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Gut microbial metabolism of 5-aminosalicylic acid in inflammatory bowel disease
  1. Naomi Karmi1,
  2. Shiqiang Sun1,
  3. Eleonora A M Festen1,
  4. Arnau Vich Vila1,2,3,
  5. Ranko Gacesa1,4,
  6. Rinse K Weersma1
  1. 1 Department of Gastroenterology and Hepatology, University of Groningen, University Medical Center Groningen, Groningen, The Netherlands
  2. 2 Department of Microbiology and Immunology, Rega Institute for Medical Research, Leuven, Belgium
  3. 3 Center for Microbiology, VIB-KU Leuven, Leuven, Belgium
  4. 4 Department of Genetics, University of Groningen, University Medical Center Groningen, Groningen, The Netherlands
  1. Correspondence to Prof Dr Rinse K Weersma, Department of Gastroenterology and Hepatology, University Medical Centre Groningen, Groningen, The Netherlands; r.k.weersma{at}umcg.nl

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The effect of the gut microbiome on the bioavailability and efficacy of orally administered drugs is of considerable importance for personalised medicine.1 We, therefore, read with great interest the ‘GI highlights from the literature’ focussing on gut microbial metabolism of 5-aminosalicylic acid (5-ASA) in inflammatory bowel disease (IBD), originally published in the journal Nature Medicine.2 3 Mehta et al. used metagenomics, metatranscriptomics and metabolomics from the IBD-Integrative Human Microbiome Project (HMP2) to identify 12 microbial acetyltransferase gene families that encode 5-ASA inactivating enzymes and confirmed the results using in vitro analyses. They confirmed that four of these genes—profiled in metagenomic data from stool samples—are associated with 5-ASA treatment failure in two cohorts of patients with IBD, implying that it might be possible to predict 5-ASA treatment outcome by profiling gut microbiota of patients. However, to generalise these findings, they need to be confirmed in independent cohorts, preferably from diverse (geographical) backgrounds.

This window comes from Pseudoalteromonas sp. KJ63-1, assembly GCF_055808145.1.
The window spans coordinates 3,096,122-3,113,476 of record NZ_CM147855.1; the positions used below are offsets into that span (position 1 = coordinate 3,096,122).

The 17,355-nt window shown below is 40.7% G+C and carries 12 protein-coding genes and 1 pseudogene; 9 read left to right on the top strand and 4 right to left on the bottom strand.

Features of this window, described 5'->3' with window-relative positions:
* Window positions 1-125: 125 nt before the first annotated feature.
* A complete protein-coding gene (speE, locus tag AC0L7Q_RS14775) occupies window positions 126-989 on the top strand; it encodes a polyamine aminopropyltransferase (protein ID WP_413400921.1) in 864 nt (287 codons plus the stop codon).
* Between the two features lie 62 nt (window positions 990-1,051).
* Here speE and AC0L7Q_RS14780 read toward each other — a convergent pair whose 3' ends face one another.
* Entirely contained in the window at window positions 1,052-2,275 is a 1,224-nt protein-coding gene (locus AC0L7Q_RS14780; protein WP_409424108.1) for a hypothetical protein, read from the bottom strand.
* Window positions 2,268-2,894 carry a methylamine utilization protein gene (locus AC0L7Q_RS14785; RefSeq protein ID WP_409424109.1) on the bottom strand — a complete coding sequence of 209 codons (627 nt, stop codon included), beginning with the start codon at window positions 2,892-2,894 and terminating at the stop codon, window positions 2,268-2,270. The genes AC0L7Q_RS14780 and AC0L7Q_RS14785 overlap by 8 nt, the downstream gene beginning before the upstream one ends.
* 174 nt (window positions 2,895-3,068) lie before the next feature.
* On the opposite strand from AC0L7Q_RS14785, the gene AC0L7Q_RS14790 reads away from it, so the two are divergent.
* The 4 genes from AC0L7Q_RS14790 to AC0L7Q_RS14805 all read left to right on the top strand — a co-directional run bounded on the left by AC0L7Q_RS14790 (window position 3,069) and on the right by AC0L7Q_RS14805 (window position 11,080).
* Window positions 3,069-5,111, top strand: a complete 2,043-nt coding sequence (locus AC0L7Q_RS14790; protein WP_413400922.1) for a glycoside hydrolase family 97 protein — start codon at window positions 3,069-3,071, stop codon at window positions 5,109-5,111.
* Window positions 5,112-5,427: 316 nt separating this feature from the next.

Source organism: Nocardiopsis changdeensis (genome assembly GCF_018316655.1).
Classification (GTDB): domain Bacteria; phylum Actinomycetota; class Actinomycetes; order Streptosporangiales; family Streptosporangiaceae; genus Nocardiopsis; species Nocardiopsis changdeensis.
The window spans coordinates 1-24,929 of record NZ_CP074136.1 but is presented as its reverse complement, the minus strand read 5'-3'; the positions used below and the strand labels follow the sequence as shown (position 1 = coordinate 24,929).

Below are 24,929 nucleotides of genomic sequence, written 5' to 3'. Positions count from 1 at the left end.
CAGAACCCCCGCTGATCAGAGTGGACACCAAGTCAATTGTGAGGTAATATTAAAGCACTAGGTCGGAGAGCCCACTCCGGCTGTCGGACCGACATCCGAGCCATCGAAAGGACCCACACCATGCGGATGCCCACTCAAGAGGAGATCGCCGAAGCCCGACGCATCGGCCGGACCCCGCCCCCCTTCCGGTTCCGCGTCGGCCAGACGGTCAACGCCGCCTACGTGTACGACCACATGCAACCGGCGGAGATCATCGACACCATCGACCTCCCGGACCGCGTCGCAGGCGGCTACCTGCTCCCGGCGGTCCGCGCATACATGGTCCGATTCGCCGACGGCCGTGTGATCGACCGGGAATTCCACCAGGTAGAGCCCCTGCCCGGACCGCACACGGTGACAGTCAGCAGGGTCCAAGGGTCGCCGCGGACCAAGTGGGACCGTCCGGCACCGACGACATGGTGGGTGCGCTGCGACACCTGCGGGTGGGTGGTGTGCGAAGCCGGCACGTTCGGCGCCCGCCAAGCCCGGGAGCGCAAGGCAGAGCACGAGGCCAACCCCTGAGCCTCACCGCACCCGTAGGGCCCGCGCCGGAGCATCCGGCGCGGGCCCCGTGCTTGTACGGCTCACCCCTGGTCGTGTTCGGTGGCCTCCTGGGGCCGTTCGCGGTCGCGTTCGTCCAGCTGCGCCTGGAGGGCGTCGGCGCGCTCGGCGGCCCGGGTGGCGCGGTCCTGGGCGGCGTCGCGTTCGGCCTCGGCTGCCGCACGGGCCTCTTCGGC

We, therefore, analysed the presence of these gene families in gut microbiota of the Dutch 1000IBD cohort and their association to 5-ASA treatment failure.4 5 We included 72 patients after excluding participants with a stoma or ileoanal pouch, steroid use within one month before sampling or concomitant drug use during sampling (sulfasalazine, thiopurines, …

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Footnotes

  • NK and SS are joint first authors.

  • Contributors EAMF, AVV, RG and RKW designed and coordinated the study. NK collected clinical metadata, and EAMF supervised. AVV processed the data. NK, SS, AVV and RG contributed to the data analysis. NK and SS drafted the manuscript. EAMF, AVV, RG and RKW critically reviewed the manuscript. All authors approved the manuscript.

  • Funding The authors have not declared a specific grant for this research from any funding agency in the public, commercial or not-for-profit sectors.

  • Competing interests NK, SS and AVV declare no conflicts of interest. EAMF has received a research grant from Takeda Pharmaceuticals and is supported by a ZonMW Clinical Fellowship grant (project number 90719075). RG received funding by Janssen Pharmaceuticals (for unrelated research projects), received consulting funding from Esox Biologics (for unrelated research projects). RKW has received unrestricted Research Grants from Takeda, Johnson & Johnson, Ferring and Tramedico and speakers fees from Abbvie, MSD and Boston Scientific and has acted as a consultant for Takeda Pharmaceuticals.

  • Provenance and peer review Not commissioned; internally peer reviewed.

  • Supplemental material This content has been supplied by the author(s). It has not been vetted by BMJ Publishing Group Limited (BMJ) and may not have been peer-reviewed. Any opinions or recommendations discussed are solely those of the author(s) and are not endorsed by BMJ. BMJ disclaims all liability and responsibility arising from any reliance placed on the content. Where the content includes any translated material, BMJ does not warrant the accuracy and reliability of the translations (including but not limited to local regulations, clinical guidelines, terminology, drug names and drug dosages), and is not responsible for any error and/or omissions arising from translation and adaptation or otherwise.